Rafting flows through fall
summit daily news
Summit County, Colorado
As the summer winds down and the kids get ready to head back to the classroom, the assumption by most is that the opportunities for rafting dry up. But, just like the rivers they run, those in the Colorado River Outfitters Association believe rafting season never really ends, it simply slows down.
“Well, I’d probably say that the fall may be one of the best times to go,” said Chris “Campy” Campton, a member of the CROA and operator of Kodi Rafting in Frisco. “On certain stretches of the Colorado (River), the flows are fairly similar to the summer months. And the leaves are changing, and the wildlife is more active because there’s so much less traffic (on the rivers). It’s just a great time of year.”
Campton said it’s a common perception by many in Colorado that the season for rafting is pretty much over by the time the regulated flows of the Arkansas River are brought down on Aug. 15 of each year. The Arkansas then slowly reaches what Campton referred to as its “native” flows. Although, that doesn’t mean the river can’t be rafted. Campton said Kodi runs trips down the Arkansas through Labor Day and that many other outfitters in the region keep going even longer.
And, the Arkansas’ regulated flow program is unlike any other drainage in the region.
Although outfitters don’t run trips past the fall, Campton said it’s certainly possible to run river like the Colorado year-round.
“I think people just assume that when (Aug. 15) hits and the kids start going back to school that there isn’t much left to do on the river,” Campton said, “and that’s definitely not true.”
After the recent rain storms in the area, Campton said that flows have increased, which makes the conditions for boaters that much better.
Clear Creek, which had been running slowly the past couple weeks, got a major boost from the summer storms, Campton said. The heavier flows should help to extend its season.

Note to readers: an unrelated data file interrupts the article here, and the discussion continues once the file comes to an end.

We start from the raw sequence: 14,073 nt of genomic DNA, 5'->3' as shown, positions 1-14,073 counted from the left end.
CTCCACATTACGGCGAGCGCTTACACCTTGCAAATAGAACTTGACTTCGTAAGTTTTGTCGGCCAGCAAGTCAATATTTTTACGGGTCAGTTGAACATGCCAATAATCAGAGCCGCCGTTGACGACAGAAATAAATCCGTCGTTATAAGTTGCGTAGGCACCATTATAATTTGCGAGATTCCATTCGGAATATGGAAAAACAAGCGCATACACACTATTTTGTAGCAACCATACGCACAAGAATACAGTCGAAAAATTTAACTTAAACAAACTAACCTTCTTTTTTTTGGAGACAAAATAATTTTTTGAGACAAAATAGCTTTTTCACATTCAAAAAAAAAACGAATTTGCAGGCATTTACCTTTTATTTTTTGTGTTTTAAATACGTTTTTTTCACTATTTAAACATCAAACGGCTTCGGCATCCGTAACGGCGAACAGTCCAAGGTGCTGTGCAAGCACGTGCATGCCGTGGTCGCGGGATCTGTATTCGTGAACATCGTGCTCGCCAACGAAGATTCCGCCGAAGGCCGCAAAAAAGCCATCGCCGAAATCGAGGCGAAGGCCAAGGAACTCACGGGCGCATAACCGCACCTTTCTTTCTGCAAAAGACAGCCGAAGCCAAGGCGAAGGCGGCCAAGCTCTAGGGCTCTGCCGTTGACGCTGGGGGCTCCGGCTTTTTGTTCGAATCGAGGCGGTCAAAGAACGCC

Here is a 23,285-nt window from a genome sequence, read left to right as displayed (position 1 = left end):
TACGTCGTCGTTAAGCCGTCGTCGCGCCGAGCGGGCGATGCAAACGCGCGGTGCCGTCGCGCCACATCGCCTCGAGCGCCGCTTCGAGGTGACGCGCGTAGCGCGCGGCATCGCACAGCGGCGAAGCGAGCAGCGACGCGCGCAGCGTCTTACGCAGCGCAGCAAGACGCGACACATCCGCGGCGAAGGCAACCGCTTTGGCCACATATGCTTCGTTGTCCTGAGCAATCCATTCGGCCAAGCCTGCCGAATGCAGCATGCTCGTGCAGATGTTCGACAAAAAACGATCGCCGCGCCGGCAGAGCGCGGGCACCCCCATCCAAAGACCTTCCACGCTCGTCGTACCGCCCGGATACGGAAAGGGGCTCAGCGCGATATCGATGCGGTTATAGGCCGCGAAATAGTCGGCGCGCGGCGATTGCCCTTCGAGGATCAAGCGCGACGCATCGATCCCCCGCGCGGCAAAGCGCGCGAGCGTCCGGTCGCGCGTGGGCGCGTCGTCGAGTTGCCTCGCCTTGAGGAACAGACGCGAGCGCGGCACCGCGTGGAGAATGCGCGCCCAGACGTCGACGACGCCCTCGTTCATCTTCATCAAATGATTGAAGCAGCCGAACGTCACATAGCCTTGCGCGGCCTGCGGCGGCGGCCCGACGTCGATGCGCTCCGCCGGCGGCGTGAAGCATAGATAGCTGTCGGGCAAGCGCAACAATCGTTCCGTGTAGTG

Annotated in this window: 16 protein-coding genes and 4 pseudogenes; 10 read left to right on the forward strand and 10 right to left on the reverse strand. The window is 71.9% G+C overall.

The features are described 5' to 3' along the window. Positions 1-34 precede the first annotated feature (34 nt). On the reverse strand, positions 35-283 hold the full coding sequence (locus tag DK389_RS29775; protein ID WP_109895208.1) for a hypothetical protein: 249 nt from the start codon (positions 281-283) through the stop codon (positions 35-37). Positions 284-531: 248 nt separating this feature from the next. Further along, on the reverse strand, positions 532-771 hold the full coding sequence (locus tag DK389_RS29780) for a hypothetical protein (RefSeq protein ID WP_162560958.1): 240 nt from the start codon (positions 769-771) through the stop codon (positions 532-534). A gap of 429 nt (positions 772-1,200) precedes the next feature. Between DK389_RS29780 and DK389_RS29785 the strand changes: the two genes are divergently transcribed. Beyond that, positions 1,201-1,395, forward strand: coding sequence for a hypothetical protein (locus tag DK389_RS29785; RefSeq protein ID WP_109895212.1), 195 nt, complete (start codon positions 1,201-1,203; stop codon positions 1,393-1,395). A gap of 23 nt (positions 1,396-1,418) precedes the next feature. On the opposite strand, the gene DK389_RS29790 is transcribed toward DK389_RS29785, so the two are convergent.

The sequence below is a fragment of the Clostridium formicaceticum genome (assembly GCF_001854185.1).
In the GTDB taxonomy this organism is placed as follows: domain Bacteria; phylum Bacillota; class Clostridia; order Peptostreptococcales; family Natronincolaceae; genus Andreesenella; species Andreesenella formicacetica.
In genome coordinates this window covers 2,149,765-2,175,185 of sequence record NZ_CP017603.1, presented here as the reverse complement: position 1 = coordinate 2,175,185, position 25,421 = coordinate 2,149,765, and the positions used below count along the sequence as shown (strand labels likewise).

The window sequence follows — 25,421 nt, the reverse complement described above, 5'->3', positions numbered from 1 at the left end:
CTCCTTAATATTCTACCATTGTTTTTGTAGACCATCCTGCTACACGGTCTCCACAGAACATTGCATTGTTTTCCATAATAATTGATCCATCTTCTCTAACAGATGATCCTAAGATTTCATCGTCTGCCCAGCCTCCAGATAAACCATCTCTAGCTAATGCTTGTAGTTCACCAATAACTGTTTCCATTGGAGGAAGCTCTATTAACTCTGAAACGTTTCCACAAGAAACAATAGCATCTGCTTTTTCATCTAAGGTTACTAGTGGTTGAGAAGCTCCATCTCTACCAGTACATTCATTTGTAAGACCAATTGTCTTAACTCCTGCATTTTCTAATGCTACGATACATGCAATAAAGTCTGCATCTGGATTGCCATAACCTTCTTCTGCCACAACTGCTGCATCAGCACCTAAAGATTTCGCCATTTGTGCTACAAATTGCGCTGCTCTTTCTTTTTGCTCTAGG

The Arkansas is a “peaceful” trip this time of year, Campton said, with slower flows in its upper, more channelized section. Although, those looking for some foam can hit the Big Horn Sheep and Royal Gorge sections of the river as well.
In Gunnison, the river has class III flows, suitable for a float trip, and is run by outfitters through Labor Day.
But, the Colorado may be the best drainage to hit in the latter parts of the summer. With everything from float trips on its easier sections to extreme runs through Gore Canyon – “For the adrenaline junkies,” Campton said – the river provides rafting for all levels at all times of the year.
Campton also said that now would be a good time to try a float/fishing trip, in which outfitters take groups on leisure rides to track down some trout.
And even though some may hurry to get their last trips in before fall, Campton said there’s no reason to worry about boating opportunities leaving along with the warm summer weather in the High Country.
“The rivers keep going,” he said. “It’s not like they just turn off.”
Bryce Evans can be reached at (970) 668-4634 or at firstname.lastname@example.org.
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